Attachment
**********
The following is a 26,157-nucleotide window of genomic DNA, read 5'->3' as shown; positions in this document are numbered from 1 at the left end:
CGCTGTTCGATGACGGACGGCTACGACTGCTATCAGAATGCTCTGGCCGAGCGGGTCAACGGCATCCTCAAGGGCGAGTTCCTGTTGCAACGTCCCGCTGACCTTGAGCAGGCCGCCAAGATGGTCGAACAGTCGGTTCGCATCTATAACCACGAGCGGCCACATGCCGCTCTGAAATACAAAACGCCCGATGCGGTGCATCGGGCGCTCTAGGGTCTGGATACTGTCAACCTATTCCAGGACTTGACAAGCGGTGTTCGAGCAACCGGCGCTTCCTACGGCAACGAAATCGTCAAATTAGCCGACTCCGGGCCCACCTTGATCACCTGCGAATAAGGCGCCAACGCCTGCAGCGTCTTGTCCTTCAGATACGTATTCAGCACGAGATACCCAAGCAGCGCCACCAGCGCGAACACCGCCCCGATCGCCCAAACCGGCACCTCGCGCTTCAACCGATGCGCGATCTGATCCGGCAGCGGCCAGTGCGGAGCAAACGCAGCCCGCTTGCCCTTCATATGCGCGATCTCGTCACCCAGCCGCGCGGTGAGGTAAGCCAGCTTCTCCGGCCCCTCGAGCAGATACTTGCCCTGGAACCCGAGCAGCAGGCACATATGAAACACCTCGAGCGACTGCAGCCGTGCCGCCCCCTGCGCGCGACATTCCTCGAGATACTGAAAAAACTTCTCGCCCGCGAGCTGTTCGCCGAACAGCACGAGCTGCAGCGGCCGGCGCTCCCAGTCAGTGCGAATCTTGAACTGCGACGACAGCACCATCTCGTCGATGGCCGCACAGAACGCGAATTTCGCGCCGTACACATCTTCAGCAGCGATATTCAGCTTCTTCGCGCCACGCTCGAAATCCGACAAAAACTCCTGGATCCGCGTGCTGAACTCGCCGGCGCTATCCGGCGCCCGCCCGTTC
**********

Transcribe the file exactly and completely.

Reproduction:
The following is a 26,157-nucleotide window of genomic DNA, read 5'->3' as shown; positions in this document are numbered from 1 at the left end:
CGCTGTTCGATGACGGACGGCTACGACTGCTATCAGAATGCTCTGGCCGAGCGGGTCAACGGCATCCTCAAGGGCGAGTTCCTGTTGCAACGTCCCGCTGACCTTGAGCAGGCCGCCAAGATGGTCGAACAGTCGGTTCGCATCTATAACCACGAGCGGCCACATGCCGCTCTGAAATACAAAACGCCCGATGCGGTGCATCGGGCGCTCTAGGGTCTGGATACTGTCAACCTATTCCAGGACTTGACAAGCGGTGTTCGAGCAACCGGCGCTTCCTACGGCAACGAAATCGTCAAATTAGCCGACTCCGGGCCCACCTTGATCACCTGCGAATAAGGCGCCAACGCCTGCAGCGTCTTGTCCTTCAGATACGTATTCAGCACGAGATACCCAAGCAGCGCCACCAGCGCGAACACCGCCCCGATCGCCCAAACCGGCACCTCGCGCTTCAACCGATGCGCGATCTGATCCGGCAGCGGCCAGTGCGGAGCAAACGCAGCCCGCTTGCCCTTCATATGCGCGATCTCGTCACCCAGCCGCGCGGTGAGGTAAGCCAGCTTCTCCGGCCCCTCGAGCAGATACTTGCCCTGGAACCCGAGCAGCAGGCACATATGAAACACCTCGAGCGACTGCAGCCGTGCCGCCCCCTGCGCGCGACATTCCTCGAGATACTGAAAAAACTTCTCGCCCGCGAGCTGTTCGCCGAACAGCACGAGCTGCAGCGGCCGGCGCTCCCAGTCAGTGCGAATCTTGAACTGCGACGACAGCACCATCTCGTCGATGGCCGCACAGAACGCGAATTTCGCGCCGTACACATCTTCAGCAGCGATATTCAGCTTCTTCGCGCCACGCTCGAAATCCGACAAAAACTCCTGGATCCGCGTGCTGAACTCGCCGGCGCTATCCGGCGCCCGCCCGTTC